Today’s blog is a little different, as we will be discovering ingenious techniques employed by hackers to attack security systems by using an ordinary-looking USB cable.
I’m going to start by telling you a story.
Our tale begins in a very non-suspicious way.
USB Cable on your door-step- How Hackers Attack
One ordinary day, a simple USB cable appears out of nowhere. You may find it lying near your desk or even by your car. But it looks brand new, and it is not damaged, so why not take it you think? At some point, you decide to test it and check if it works, so you plug it into your computer and connect your phone. To your delight, the cable works perfectly. The charging icon on your phone appears and a happy buzz is emitted. What a happy ending, right? At this point, not a single thought goes through your mind that something is very, very wrong.
The days and weeks pass and one fateful morning, you notice something different. This time when you plugged the cable into your phone it didn’t begin to charge. Hmm, you think. You fiddle with the connector, plug the cable in, take it out again a few times, and then try the same with the USB port on the computer. After a while, you test another cable, and everything works fine. It must be the cable you picked up that is not working. Oh well, not a biggie you think, while you disconnect the cable and toss it to the bin.
Another few days go by uneventfully but then out of the blue, it all goes terribly wrong. Your hard-earned money has been stolen, your confidential company data has been shared on the internet, and all your internal emails are exposed to anyone who wants to read them. There’s only one question on your mind, and on the minds of everyone at your company. How did the hackers attack?
This real-life horror story sounds like the beginning of a James Bond movie, with a supervillain attacking some unsuspecting high-profile victim to obtain the latest codes to a satellite network or maybe blackmail a high-profile YouTube Influencer. But this story could be about you.
So, How Do Hackers Attack?
Let me explain, in simple terms how hackers attack.
The cable you picked up was not an ordinary cable. Oh no, this was a super sophisticated hacking tool and what it can do is genuinely scary.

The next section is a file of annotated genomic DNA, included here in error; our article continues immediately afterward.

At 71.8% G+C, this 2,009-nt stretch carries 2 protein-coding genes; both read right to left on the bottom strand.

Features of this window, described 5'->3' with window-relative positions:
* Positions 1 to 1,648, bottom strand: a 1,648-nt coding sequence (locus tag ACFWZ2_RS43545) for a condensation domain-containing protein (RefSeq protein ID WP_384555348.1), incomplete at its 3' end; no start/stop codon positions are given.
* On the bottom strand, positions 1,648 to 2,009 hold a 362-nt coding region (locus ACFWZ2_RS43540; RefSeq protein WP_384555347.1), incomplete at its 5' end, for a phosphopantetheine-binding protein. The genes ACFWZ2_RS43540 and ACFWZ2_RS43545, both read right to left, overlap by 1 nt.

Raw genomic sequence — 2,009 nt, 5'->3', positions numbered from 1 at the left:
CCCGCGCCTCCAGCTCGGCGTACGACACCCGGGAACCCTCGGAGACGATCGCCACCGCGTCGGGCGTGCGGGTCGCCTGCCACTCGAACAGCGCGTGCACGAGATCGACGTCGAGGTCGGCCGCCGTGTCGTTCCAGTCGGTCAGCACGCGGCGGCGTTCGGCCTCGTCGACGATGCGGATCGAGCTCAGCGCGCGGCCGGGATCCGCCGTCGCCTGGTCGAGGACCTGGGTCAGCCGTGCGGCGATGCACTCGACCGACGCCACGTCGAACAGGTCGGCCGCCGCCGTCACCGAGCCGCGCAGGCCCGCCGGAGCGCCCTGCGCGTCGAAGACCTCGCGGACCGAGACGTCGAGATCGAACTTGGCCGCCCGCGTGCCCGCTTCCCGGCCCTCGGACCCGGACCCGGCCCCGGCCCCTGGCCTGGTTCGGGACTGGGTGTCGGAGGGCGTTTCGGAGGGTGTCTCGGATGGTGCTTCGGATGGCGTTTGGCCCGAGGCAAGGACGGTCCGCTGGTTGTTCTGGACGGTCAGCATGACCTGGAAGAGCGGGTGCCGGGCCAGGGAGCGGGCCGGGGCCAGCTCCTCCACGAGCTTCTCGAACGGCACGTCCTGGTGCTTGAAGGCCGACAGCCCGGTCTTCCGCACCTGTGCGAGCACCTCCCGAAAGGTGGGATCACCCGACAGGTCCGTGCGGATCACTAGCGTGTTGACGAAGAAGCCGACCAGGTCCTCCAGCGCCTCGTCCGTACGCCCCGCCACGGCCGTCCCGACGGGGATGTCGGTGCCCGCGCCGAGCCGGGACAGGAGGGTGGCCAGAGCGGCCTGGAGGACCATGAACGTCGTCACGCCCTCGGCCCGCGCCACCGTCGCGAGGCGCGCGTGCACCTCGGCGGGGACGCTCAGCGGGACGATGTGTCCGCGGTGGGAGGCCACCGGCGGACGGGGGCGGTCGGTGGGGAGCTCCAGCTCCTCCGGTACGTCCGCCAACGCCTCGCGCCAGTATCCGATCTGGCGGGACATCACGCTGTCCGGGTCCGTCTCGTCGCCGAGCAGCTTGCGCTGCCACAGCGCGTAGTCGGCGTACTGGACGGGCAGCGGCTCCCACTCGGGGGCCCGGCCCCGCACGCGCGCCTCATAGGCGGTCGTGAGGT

Inside the cable are a few super tiny components that create one of the most sophisticated Swiss army knife solutions. On the outside the cable looks and feels just like any other USB cable. Inside is very different.
First, the cable has a built-in wireless access point. It has a keylogger, global keymap, geofencing, space for up to 200 payloads, and a self-destruct function. Wow, right?
Okay, let me explain what that all means minus the techno-speak. I will start with the Wireless Access Point.
When you connect the cable to your computer or a laptop, the cable is activated. It starts with the Access point. If you check the list of all wireless networks on your device, you will suddenly see a new network on the list. And if the hacker is near your computer, they will be able to log in to their Wireless Network and start attacking your computer.
Now, you might think, if I am in front of my computer then I will see if someone taking control and I can raise the alarm. And if I leave the computer unguarded then within a few seconds my screen is locked and to access it you must put in my password, so it must be safe, right?
Well, no, unfortunately, you’re not. First, the cable has the built-in ability to emulate a keyboard and a mouse. With that, your OS or operating system is tricked into thinking you have connected an external keyboard and mouse. So, when you leave your computer, the script is executed, and your mouse moves just a tiny amount like a few pixels. To the human eye that is something you would not notice, but for your computer it is a sign that you, a user, are still in front of the keyboard and the lock screen function is therefore not enabled as it is being constantly reset. When you leave and head for lunch, the hacker can then access your unlocked computer. Ingenious and frightening. But wait, there is more…
The cable also has a Build in Keylogger. This means whatever you type on your keyboard can be captured and stored. At some point, you will type your username and password and those will be captured. Think for a second about what you type on your keyboard. Let’s say you want to log on to the bank. First, you will click on your web browser then, you will type www.myBank.co.uk and press enter. Then you move your mouse to log on to your account, you click on it then you would type “My username” and that will follow by a string of letters and numbers, which is easy to assume would be your password. All of that is saved for hackers to simply copy from the internal storage within the cable so they can attack. Scary!
Invisibility, Geo-Fencing and Payloads
Next, Stealth! When was the last time you heard that antivirus software is checking USB cables for the presence of a virus? Well, me neither. This means the cable can stay undetected for a very long time, lurking in the background and collecting information about you.